Broadband World Forum (BBWF) continues to be a 'sweet spot' conference, not as big as Mobile World Congress (MWC) where prices are silly and domination by the big vendors makes operator meetings all too brief, and not so small that it does not attract senior figures from around the industry.
Before getting into the meat of the conference review, congratulations to Jeremy Steventon-Barnes and his team for winning the BBWF Changing Lives Award for Superfast Cornwall - a public-private partnership between Cornwall Development Company and BT. Jeremy and his team have some excellent experience and advice for the rest of the industry on how to deploy fiber with a fiber mind-set, not a copper mind-set, which has a critical impact on the project’s return on investment (RoI).
The operator and customer keynotes were good, [but] the vendor keynotes left much to be desired. If a platinum sponsor is spending €250,000 ($317,000) plus on sponsorship, stand, and people the least they should do is have a good keynote. So please Ericsson no more “billions of devices so give us billions of dollars,” Huawei “buy it all from us,” and Alcatel-Lucent “people prefer broadband to sex!” The keynote is not for you to repeat the same tired old market messages that have never worked in the past and continue not to work.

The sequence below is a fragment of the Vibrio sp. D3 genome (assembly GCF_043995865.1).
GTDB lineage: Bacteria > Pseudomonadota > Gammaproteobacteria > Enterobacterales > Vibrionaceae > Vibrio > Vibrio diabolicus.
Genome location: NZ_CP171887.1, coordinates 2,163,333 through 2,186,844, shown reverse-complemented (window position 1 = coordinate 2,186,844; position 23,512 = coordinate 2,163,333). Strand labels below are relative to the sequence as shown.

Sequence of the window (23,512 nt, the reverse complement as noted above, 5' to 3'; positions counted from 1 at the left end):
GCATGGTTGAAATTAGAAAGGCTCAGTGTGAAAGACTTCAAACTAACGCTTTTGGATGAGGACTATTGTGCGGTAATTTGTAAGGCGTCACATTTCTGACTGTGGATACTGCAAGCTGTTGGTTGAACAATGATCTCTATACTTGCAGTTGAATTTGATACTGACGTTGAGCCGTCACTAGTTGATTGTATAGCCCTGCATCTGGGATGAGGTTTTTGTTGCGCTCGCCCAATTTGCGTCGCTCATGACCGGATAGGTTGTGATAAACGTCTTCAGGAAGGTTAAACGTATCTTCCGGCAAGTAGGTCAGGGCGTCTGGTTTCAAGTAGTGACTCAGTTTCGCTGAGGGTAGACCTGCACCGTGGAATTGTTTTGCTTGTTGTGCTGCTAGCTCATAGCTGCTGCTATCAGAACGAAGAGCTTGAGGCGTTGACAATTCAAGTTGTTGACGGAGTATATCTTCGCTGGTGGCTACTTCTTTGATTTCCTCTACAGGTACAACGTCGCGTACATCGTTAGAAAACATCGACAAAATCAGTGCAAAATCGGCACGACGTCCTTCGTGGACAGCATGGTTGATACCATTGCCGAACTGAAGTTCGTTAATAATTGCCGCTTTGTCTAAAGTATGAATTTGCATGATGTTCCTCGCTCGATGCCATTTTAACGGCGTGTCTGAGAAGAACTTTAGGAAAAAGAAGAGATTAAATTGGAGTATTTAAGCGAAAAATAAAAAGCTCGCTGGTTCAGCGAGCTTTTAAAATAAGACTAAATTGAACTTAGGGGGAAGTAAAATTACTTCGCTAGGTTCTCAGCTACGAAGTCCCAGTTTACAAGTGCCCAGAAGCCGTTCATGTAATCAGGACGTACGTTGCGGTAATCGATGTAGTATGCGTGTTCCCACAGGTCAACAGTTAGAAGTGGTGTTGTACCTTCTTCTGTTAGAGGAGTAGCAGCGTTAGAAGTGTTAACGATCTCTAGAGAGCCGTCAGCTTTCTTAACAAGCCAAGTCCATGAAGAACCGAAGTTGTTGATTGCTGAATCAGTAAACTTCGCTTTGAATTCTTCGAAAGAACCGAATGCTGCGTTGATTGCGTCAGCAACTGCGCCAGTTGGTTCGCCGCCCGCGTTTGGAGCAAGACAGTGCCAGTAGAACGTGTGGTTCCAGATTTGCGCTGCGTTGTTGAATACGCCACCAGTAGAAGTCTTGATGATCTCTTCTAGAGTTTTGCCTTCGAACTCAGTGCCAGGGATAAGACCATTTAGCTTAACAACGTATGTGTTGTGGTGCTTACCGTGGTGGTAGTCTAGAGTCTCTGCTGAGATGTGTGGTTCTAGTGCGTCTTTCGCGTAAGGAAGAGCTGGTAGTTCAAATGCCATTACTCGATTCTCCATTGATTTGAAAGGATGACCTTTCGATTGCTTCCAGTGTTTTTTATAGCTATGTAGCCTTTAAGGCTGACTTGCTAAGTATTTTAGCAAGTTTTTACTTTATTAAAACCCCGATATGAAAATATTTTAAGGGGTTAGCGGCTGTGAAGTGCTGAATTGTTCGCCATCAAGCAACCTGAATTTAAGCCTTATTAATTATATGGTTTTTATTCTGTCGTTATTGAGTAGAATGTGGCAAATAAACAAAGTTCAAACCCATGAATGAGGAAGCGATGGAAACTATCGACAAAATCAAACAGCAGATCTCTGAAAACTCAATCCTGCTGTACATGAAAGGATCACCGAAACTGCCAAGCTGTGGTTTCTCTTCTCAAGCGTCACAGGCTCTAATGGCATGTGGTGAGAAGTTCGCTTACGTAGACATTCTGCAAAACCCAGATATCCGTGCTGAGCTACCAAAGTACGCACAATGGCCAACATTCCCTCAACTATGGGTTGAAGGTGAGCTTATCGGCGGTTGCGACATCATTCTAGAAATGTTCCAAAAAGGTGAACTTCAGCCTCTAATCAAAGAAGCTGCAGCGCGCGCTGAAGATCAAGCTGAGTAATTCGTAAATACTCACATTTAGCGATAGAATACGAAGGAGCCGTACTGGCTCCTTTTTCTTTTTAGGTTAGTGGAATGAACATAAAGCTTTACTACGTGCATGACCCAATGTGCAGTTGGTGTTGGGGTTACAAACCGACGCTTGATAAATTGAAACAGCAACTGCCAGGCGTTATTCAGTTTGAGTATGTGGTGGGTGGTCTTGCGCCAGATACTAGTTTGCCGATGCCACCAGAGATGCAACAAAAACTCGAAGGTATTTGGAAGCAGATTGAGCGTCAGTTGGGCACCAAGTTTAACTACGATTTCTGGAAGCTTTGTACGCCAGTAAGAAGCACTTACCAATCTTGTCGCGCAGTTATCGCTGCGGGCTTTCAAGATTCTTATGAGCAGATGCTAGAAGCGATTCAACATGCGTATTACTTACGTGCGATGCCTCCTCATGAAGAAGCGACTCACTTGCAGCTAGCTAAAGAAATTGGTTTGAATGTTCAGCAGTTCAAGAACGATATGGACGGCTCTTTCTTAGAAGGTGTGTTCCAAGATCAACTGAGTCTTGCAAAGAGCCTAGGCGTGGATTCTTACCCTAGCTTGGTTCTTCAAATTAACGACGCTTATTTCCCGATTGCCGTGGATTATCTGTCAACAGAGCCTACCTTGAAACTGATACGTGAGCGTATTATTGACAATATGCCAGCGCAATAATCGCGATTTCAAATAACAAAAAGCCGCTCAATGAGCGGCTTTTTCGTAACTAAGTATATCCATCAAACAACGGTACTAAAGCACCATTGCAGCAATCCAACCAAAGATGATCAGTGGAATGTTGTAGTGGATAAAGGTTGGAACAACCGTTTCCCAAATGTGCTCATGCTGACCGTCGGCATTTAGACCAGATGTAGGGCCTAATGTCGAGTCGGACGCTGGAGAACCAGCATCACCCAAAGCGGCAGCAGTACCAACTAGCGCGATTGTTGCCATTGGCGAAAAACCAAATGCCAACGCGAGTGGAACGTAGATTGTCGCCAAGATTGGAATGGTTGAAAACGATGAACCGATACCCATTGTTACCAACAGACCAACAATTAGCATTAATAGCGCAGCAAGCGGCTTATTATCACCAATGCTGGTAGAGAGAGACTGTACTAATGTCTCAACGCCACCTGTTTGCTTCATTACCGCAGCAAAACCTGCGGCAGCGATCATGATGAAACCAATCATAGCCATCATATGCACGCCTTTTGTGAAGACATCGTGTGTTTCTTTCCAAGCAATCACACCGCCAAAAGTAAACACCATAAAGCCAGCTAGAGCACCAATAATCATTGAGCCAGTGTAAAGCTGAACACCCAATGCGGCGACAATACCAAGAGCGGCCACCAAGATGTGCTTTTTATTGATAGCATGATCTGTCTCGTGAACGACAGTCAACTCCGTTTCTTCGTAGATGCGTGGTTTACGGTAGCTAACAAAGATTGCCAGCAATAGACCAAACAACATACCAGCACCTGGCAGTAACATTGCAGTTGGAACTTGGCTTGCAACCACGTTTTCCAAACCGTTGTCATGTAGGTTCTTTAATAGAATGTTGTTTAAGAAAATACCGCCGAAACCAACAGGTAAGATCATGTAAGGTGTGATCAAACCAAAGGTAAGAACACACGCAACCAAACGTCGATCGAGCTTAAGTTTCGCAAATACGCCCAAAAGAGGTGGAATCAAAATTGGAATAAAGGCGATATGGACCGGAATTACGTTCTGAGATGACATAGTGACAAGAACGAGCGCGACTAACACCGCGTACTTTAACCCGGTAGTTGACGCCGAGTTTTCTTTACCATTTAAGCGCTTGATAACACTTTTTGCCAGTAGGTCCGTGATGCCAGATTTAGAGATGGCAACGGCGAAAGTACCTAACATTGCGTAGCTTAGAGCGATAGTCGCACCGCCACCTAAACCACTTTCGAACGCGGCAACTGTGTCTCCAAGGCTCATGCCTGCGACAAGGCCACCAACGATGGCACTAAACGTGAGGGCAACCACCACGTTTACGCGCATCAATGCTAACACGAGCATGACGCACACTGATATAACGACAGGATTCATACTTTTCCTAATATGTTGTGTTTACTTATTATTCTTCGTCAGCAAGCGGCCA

[Games industry guru] Ian Livingstone gave an excellent keynote presentation on the gaming industry, its history, and where it's going. His core message is they need more capacity, much more capacity. The industry is changing to a network-centric model rather than disk-centric, where a typical game requires 9-GB of data just to download never mind play. [He also spoke about] the rise of social and online gaming, High Definition and Ultra HD, and [noted] next generation consoles will still have a disk because there isn't enough network capacity. Livingstone drew an analogy to the 1860's when Sir Joseph Bazalgette ignored all the critics when building London's sewers. He insisted on making the pipes six times bigger than anticipated demand.
The BBC keynote gave a great review of their experiences in supporting live Over The Top (OTT) video for the Olympics. They had some interesting data on when people use different devices, for example using the tablet to watch TV in bed. They use Elemental as their adaptive rate encoders. User experience is defined by the video quality, and adaptive bit rate is essential to use the capacity available given the screen size/resolution/device, but no more capacity than is required [to avoid] wasting the BBC's resources, [and] the network.
The Home Gateway remains an interesting discussion point in the industry - it's been going on for over two decades. My main problem with the Home Gateway Initiative is it is geeks talking to geeks in Service Providers. It lacks real Consumer Electronics backing, there's a lack of marketing involvement and a lack of customer insight.